Many church leaders find it difficult to take a stand. We are afraid of offending or causing conflict. But sometimes avoiding conflict causes more long-term problems than it solves. When leaders are brave enough to stand up for what they believe, followers, and organizations as a whole, do better.
Eleanor Roosevelt understood this. I’m still reading about her later life, a little at a time. Eleanor Roosevelt was a delegate to the first meeting of the first session of the United Nations General Assembly in London in January 1946, within 8 months of her husband’s death. She wrote in her diary about Secretary of State James Byrnes, another U.S. delegation member: “Secretary Byrnes seems to me to be afraid to decide on what he thinks is right and stand on it…we could lead but we don’t. We shift to conciliate and trail either Great Britain or Russia and at times I am sure a feeling that we had convictions and would fight for them would be reassuring to them (Joseph Lash, Eleanor: The Years Alone, p. 50).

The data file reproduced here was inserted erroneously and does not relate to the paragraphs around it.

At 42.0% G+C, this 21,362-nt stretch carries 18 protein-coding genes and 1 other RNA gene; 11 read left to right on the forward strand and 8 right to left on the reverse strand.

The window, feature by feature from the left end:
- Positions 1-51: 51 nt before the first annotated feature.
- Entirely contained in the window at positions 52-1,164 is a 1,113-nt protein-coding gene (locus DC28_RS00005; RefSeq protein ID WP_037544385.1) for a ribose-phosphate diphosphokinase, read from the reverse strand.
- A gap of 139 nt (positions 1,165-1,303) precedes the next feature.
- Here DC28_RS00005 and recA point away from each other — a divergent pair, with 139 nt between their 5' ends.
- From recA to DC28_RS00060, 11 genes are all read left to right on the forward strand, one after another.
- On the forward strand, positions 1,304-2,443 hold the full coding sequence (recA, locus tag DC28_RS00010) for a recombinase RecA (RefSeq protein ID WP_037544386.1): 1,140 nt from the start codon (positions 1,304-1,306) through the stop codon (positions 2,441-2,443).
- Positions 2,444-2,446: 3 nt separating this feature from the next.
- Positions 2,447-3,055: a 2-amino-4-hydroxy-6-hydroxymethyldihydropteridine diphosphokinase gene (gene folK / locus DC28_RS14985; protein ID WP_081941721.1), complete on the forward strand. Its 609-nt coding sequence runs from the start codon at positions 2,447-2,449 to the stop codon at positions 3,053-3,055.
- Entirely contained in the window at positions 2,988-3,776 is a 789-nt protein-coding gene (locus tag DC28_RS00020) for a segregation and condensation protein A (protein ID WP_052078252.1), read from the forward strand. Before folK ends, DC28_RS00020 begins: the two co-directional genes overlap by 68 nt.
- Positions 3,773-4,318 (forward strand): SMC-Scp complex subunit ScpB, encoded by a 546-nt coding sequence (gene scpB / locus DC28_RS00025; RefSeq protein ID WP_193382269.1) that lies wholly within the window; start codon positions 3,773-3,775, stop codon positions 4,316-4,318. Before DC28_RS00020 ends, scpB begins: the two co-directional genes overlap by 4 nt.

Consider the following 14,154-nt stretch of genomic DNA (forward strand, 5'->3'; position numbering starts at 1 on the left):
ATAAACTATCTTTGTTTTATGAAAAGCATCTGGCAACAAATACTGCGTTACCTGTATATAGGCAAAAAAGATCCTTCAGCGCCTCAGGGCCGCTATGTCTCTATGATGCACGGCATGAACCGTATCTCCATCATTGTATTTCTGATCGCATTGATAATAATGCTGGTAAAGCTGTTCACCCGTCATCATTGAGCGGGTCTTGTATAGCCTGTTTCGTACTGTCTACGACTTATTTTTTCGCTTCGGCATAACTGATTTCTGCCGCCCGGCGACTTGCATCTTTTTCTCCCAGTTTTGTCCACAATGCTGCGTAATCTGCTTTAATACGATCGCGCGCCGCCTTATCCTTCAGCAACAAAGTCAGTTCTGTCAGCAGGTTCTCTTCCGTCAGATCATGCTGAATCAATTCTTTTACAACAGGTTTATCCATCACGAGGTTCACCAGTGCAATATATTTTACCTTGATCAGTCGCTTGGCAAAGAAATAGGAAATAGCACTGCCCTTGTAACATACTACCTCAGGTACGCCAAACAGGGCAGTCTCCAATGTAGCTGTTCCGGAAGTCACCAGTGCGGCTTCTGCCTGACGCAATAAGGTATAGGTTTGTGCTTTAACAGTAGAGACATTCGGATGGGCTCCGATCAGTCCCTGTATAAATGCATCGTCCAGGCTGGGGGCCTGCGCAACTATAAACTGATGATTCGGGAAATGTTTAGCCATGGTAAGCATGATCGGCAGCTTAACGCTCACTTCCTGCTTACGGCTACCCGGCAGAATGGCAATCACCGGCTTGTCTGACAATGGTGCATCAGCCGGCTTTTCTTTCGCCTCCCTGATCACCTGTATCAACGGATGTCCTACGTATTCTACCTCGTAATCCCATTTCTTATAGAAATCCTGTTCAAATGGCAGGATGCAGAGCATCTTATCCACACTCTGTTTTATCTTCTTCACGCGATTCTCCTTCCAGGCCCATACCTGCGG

Taking a stand doesn’t mean a rigid insistence that others agree. It’s saying, as Martin Luther did, “Here I stand.” We can invite others to stand with us, in a way that is not arrogant or willful, but open to possibility. As ER notes, it is reassuring when the leader has convictions and will take some risks for those convictions. Sometimes people initially get anxious when a leader takes a stand, but over time, anxiety will be lower with a calm, clear presence at the top.